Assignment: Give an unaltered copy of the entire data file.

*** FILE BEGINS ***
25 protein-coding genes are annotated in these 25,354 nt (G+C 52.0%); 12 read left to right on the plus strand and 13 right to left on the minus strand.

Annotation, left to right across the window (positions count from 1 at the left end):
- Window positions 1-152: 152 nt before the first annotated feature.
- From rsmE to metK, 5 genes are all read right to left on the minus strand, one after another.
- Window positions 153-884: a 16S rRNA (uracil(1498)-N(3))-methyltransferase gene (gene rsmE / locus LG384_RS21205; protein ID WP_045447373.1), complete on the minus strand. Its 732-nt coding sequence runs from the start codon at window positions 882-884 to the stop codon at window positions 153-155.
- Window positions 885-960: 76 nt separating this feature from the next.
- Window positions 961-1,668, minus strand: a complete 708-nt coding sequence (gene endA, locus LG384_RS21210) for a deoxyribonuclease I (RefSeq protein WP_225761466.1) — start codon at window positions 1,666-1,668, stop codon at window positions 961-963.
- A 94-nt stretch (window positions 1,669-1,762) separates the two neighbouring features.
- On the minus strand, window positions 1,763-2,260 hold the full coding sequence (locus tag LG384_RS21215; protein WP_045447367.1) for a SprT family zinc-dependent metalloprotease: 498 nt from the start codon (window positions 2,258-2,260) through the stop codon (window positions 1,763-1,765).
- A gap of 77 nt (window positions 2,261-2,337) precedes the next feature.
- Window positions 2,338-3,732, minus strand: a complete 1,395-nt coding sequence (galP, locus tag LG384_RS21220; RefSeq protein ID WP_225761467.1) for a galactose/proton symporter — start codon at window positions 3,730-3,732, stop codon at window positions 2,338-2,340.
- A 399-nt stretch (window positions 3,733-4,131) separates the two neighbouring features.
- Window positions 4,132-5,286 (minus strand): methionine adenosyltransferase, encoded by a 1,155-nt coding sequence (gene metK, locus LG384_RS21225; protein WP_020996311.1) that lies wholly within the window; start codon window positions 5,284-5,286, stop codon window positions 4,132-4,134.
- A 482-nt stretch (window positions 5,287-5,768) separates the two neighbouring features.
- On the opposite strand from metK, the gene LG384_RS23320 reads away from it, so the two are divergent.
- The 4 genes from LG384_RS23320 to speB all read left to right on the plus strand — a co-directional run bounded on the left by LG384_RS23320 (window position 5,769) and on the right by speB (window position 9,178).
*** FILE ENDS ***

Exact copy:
25 protein-coding genes are annotated in these 25,354 nt (G+C 52.0%); 12 read left to right on the plus strand and 13 right to left on the minus strand.

Annotation, left to right across the window (positions count from 1 at the left end):
- Window positions 1-152: 152 nt before the first annotated feature.
- From rsmE to metK, 5 genes are all read right to left on the minus strand, one after another.
- Window positions 153-884: a 16S rRNA (uracil(1498)-N(3))-methyltransferase gene (gene rsmE / locus LG384_RS21205; protein ID WP_045447373.1), complete on the minus strand. Its 732-nt coding sequence runs from the start codon at window positions 882-884 to the stop codon at window positions 153-155.
- Window positions 885-960: 76 nt separating this feature from the next.
- Window positions 961-1,668, minus strand: a complete 708-nt coding sequence (gene endA, locus LG384_RS21210) for a deoxyribonuclease I (RefSeq protein WP_225761466.1) — start codon at window positions 1,666-1,668, stop codon at window positions 961-963.
- A 94-nt stretch (window positions 1,669-1,762) separates the two neighbouring features.
- On the minus strand, window positions 1,763-2,260 hold the full coding sequence (locus tag LG384_RS21215; protein WP_045447367.1) for a SprT family zinc-dependent metalloprotease: 498 nt from the start codon (window positions 2,258-2,260) through the stop codon (window positions 1,763-1,765).
- A gap of 77 nt (window positions 2,261-2,337) precedes the next feature.
- Window positions 2,338-3,732, minus strand: a complete 1,395-nt coding sequence (galP, locus tag LG384_RS21220; RefSeq protein ID WP_225761467.1) for a galactose/proton symporter — start codon at window positions 3,730-3,732, stop codon at window positions 2,338-2,340.
- A 399-nt stretch (window positions 3,733-4,131) separates the two neighbouring features.
- Window positions 4,132-5,286 (minus strand): methionine adenosyltransferase, encoded by a 1,155-nt coding sequence (gene metK, locus LG384_RS21225; protein WP_020996311.1) that lies wholly within the window; start codon window positions 5,284-5,286, stop codon window positions 4,132-4,134.
- A 482-nt stretch (window positions 5,287-5,768) separates the two neighbouring features.
- On the opposite strand from metK, the gene LG384_RS23320 reads away from it, so the two are divergent.
- The 4 genes from LG384_RS23320 to speB all read left to right on the plus strand — a co-directional run bounded on the left by LG384_RS23320 (window position 5,769) and on the right by speB (window position 9,178).